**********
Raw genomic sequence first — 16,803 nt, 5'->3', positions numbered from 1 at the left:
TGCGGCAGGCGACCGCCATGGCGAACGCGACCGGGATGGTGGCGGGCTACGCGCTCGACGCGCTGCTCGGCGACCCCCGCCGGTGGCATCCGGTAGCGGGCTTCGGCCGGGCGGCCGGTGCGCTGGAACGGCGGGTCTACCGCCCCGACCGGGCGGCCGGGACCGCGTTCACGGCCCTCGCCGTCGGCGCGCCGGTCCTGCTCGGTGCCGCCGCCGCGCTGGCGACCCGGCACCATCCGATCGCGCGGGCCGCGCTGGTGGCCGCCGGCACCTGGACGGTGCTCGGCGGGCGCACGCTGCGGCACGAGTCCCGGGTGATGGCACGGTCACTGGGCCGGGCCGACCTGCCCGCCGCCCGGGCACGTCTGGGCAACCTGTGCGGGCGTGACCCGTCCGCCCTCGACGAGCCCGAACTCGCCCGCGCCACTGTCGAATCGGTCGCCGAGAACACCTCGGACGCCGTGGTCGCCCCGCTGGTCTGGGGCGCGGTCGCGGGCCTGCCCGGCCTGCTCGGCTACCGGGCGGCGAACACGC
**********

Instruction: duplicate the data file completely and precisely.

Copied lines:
Raw genomic sequence first — 16,803 nt, 5'->3', positions numbered from 1 at the left:
TGCGGCAGGCGACCGCCATGGCGAACGCGACCGGGATGGTGGCGGGCTACGCGCTCGACGCGCTGCTCGGCGACCCCCGCCGGTGGCATCCGGTAGCGGGCTTCGGCCGGGCGGCCGGTGCGCTGGAACGGCGGGTCTACCGCCCCGACCGGGCGGCCGGGACCGCGTTCACGGCCCTCGCCGTCGGCGCGCCGGTCCTGCTCGGTGCCGCCGCCGCGCTGGCGACCCGGCACCATCCGATCGCGCGGGCCGCGCTGGTGGCCGCCGGCACCTGGACGGTGCTCGGCGGGCGCACGCTGCGGCACGAGTCCCGGGTGATGGCACGGTCACTGGGCCGGGCCGACCTGCCCGCCGCCCGGGCACGTCTGGGCAACCTGTGCGGGCGTGACCCGTCCGCCCTCGACGAGCCCGAACTCGCCCGCGCCACTGTCGAATCGGTCGCCGAGAACACCTCGGACGCCGTGGTCGCCCCGCTGGTCTGGGGCGCGGTCGCGGGCCTGCCCGGCCTGCTCGGCTACCGGGCGGCGAACACGC